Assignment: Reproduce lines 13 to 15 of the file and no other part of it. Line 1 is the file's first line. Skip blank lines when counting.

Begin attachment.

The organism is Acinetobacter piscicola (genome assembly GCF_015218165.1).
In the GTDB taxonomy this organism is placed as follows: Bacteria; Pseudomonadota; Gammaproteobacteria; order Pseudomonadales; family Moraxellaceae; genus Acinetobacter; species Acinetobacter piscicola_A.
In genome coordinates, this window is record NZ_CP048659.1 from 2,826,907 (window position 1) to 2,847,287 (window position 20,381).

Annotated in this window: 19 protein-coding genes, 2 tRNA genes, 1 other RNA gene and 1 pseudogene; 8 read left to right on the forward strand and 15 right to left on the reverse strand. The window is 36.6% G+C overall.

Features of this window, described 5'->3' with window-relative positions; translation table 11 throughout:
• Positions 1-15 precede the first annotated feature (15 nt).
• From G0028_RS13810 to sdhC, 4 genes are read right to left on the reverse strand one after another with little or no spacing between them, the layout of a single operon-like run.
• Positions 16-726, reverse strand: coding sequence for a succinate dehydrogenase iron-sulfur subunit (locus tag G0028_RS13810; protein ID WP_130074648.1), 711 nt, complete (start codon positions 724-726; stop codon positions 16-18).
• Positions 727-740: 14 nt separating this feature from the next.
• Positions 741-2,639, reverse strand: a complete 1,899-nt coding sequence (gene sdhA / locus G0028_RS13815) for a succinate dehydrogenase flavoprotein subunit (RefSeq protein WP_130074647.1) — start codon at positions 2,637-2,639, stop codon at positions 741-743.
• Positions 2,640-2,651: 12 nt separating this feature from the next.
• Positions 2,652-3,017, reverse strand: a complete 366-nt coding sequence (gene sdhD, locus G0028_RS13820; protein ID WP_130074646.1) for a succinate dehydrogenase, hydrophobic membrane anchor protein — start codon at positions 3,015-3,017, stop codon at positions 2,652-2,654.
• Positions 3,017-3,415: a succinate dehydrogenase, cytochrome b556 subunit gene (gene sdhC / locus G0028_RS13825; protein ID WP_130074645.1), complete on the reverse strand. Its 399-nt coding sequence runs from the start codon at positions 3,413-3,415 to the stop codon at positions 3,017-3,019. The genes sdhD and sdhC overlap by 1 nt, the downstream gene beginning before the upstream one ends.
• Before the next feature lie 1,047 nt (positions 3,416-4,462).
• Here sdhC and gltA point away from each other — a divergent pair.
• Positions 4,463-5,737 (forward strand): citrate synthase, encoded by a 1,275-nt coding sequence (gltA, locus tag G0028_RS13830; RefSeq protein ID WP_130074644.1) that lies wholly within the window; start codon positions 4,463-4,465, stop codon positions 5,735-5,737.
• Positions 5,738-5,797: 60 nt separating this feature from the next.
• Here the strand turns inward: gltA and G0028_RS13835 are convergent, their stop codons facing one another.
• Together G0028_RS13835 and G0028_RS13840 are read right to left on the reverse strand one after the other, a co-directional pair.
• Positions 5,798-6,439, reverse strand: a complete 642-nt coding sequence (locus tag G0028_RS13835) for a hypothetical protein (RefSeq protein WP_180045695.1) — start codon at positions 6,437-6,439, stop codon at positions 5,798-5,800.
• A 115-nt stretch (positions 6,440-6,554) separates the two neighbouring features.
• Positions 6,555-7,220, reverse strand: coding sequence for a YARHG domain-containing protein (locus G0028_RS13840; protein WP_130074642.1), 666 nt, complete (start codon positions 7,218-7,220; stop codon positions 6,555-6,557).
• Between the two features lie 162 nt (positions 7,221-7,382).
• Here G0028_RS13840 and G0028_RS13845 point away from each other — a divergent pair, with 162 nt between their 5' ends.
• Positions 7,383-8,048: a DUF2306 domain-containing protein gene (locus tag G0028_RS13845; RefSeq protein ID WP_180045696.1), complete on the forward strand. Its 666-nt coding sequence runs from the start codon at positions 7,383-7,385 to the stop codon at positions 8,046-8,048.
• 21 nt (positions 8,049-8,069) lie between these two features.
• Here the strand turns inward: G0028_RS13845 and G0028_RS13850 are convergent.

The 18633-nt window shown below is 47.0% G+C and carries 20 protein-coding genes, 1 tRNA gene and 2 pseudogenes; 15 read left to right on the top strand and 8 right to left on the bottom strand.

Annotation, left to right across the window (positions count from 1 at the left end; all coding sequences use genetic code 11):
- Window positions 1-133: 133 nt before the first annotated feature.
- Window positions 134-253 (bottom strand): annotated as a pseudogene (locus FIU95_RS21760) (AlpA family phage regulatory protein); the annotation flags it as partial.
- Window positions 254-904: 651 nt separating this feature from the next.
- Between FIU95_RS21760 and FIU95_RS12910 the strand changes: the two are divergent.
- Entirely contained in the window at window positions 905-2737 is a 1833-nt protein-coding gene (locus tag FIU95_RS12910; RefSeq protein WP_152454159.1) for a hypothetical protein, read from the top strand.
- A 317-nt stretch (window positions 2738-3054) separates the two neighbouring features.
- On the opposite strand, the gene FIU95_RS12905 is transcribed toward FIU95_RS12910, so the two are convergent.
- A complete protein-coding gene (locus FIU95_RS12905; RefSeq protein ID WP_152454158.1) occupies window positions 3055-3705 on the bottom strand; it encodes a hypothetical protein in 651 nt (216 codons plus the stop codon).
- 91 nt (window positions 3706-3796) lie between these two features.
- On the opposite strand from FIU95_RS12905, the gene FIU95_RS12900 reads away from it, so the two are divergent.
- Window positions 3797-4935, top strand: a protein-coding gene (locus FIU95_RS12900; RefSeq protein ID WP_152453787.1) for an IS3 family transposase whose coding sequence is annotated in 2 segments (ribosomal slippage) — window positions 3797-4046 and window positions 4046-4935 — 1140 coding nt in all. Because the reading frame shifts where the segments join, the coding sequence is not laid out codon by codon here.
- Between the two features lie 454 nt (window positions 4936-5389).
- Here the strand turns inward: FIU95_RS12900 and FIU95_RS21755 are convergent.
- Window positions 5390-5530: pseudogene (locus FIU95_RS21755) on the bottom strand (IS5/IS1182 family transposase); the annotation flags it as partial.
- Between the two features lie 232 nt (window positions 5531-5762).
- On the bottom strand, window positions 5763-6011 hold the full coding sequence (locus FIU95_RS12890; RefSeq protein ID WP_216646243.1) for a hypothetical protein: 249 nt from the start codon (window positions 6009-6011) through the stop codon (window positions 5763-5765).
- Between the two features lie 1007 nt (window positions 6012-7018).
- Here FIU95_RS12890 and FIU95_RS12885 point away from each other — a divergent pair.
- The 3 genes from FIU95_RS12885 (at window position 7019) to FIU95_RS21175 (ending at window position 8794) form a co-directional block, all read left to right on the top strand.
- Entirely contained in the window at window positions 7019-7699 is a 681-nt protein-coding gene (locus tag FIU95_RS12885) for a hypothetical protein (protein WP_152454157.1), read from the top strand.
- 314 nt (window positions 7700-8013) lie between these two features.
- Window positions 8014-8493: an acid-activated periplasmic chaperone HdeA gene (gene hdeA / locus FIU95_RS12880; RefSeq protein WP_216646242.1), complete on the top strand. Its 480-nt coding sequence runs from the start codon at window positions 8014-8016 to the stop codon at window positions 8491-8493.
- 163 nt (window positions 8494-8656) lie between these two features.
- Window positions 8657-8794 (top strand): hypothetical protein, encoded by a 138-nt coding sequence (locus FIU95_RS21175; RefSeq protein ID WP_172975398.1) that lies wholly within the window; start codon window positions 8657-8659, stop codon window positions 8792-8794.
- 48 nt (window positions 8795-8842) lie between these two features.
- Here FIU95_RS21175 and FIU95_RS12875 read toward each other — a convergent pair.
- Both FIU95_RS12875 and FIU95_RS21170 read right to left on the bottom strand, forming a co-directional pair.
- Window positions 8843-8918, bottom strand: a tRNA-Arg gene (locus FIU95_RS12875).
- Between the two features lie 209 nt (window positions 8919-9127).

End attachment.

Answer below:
• Positions 3,017-3,415: a succinate dehydrogenase, cytochrome b556 subunit gene (gene sdhC / locus G0028_RS13825; protein ID WP_130074645.1), complete on the reverse strand. Its 399-nt coding sequence runs from the start codon at positions 3,413-3,415 to the stop codon at positions 3,017-3,019. The genes sdhD and sdhC overlap by 1 nt, the downstream gene beginning before the upstream one ends.
• Before the next feature lie 1,047 nt (positions 3,416-4,462).
• Here sdhC and gltA point away from each other — a divergent pair.